Perhaps one way is if you had a very powerful gamma transmitter in a box with a hole. The gammas shoot like a laser to a distant tank filled with gas. The gas is ionized creating a charge which is collected creating a current. Then maybe you'd have created a wireless power source using radioactive materials. But that system would be so inefficient and so dangerous I can't see there being any kind of commercial application.

All levels of radiation should be considered harmful. However, consider that you are currently being exposed to radiation right now. Bananas have radioactive potassium that you eat. Your bones contain naturally occurring radioactive carbon 14. Uranium decay in the ground produces naturally occurring radon that you inhale in minute traces. Then there's the background radiation exposure due to global contamination caused by three decades of nuclear bomb tests.

Radiation causes DNA damage. But DNA is capable of repairing itself to an extent so there is a level of tolerance to radiation that our bodies can endure before it begins to break down. With that in mind and the fact that radioisotopes do decay to stable elements, some very quickly, some very slowly, there are limited levels that are allowed to be put in the environment without fear of damage.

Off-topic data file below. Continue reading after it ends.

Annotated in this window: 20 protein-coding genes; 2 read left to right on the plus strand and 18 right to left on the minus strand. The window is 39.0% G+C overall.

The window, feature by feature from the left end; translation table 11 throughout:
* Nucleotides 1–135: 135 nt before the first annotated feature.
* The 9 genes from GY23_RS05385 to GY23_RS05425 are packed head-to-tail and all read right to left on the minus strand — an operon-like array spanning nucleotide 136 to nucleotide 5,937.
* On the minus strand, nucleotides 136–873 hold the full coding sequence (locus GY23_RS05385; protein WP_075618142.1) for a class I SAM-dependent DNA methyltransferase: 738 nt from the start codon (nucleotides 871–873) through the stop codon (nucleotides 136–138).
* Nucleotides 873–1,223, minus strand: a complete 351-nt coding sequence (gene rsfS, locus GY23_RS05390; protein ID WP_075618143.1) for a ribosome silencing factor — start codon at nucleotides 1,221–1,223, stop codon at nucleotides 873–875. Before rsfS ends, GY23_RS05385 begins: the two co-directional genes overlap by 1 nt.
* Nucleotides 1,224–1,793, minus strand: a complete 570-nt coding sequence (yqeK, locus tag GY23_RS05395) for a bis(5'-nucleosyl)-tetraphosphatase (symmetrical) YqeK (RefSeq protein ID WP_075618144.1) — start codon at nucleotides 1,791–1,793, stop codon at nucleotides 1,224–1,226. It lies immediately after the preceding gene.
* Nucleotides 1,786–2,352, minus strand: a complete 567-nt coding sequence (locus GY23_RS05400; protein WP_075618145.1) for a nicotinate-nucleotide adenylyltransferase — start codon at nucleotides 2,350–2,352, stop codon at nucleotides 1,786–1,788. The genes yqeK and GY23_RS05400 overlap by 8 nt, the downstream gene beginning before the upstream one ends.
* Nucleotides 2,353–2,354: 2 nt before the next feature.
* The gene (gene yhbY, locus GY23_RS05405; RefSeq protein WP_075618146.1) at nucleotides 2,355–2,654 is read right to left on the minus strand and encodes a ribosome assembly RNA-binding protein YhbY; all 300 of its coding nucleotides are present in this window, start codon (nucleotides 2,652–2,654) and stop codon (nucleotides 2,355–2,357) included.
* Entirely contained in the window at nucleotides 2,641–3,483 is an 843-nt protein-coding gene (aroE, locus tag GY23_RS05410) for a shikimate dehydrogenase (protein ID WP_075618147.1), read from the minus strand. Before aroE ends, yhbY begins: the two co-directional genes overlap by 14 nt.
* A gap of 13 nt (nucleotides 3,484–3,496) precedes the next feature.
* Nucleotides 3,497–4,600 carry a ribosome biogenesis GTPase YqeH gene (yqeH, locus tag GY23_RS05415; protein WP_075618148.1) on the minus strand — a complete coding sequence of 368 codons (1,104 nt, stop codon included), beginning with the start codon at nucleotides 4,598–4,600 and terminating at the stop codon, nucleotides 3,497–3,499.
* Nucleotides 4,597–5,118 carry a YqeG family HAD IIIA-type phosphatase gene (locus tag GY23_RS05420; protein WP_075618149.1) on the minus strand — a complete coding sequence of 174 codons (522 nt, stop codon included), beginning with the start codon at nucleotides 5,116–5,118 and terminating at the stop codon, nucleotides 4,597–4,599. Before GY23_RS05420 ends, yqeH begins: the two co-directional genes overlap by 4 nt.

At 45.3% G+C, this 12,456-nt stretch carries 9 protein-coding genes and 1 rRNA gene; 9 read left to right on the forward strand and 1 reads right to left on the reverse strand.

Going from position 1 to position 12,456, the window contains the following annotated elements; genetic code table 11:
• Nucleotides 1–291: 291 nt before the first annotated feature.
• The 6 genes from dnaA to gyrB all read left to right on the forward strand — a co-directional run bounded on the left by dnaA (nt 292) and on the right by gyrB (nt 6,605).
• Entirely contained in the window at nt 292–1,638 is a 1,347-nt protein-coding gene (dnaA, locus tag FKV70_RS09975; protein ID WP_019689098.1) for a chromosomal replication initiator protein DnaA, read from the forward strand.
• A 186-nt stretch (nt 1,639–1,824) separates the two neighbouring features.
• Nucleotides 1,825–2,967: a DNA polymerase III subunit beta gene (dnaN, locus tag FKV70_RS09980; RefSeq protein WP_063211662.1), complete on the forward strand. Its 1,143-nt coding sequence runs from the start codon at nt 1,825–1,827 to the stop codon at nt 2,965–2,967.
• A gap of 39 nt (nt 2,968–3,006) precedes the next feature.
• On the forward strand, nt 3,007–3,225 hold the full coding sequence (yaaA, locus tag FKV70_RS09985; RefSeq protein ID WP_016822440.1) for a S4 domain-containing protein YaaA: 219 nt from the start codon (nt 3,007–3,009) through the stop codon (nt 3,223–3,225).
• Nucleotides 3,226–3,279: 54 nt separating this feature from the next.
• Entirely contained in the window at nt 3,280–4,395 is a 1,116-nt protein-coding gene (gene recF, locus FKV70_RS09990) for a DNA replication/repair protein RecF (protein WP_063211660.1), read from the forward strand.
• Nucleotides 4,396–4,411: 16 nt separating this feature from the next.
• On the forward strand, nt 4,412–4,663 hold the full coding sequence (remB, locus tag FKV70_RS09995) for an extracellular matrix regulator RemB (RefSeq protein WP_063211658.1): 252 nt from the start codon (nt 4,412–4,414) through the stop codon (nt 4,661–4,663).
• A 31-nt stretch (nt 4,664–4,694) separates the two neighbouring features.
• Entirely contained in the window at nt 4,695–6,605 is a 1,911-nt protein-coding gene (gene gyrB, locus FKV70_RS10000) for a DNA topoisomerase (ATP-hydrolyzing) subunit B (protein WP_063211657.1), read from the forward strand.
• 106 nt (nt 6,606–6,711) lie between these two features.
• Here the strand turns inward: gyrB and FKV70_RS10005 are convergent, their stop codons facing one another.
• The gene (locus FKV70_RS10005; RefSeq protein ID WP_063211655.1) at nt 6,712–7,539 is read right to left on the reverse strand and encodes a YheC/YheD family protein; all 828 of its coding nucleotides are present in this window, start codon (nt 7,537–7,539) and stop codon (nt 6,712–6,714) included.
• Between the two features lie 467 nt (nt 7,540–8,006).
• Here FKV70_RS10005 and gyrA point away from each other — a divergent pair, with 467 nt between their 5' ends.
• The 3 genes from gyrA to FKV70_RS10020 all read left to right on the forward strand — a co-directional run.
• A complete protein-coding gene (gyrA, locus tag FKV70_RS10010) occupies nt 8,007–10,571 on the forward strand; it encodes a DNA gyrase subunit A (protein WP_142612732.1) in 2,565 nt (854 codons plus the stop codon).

For example many medical imaging tests use Tc-99m injected into the patient. It has a physical half life of 6 hours and a biological half life of 1 day. It decays into Tc-99 which has a physical half life of 211,000 years and a biological half life of 1 hour. So after about 70 hours it's pretty much entirely out of your system. But you per it out so in that time your pee is radioactive. But since you only have a really small amount and the half life is so long, and that amount gets diluted through the whole sewer system then it's not really a big deal. But in the 60's when they were dumping barrels full of it into the ocean as nuclear waste it was a very big deal.

In a sodium iodide detector, high energy gamma radiation enters the crystal. It elevates electrons in the crystal to an excited state. The electrons then de-excite releasing photons. Impurities cause the electron to drop in stages so the emitted photons are lower in energy, usually in the visual range. Those photons then impact a photocathode made of a specific material that is more susceptible to the photoelectric effect. This effect produces electrons which are collected and sent through a photomultiplier tube. This amplifies the charge and in the end collects on a wire to produce a pulse signifying that a radiation event has been detected. So this is one method in which the photoelectric effect is used to detect high energy radiation.

$\endgroup$
0
$\begingroup$

Are you thinking of a nuclear powered electric generator or the electromagnetic pulse from fission as a source? If it's the former then it's known as Wifi.

$\endgroup$
1
  • $\begingroup$ Obviously, it's the former :) $\endgroup$
    – 0x90
    Mar 13 '17 at 13:57

Your Answer

By clicking “Post Your Answer”, you agree to our terms of service, privacy policy and cookie policy

Not the answer you're looking for? Browse other questions tagged or ask your own question.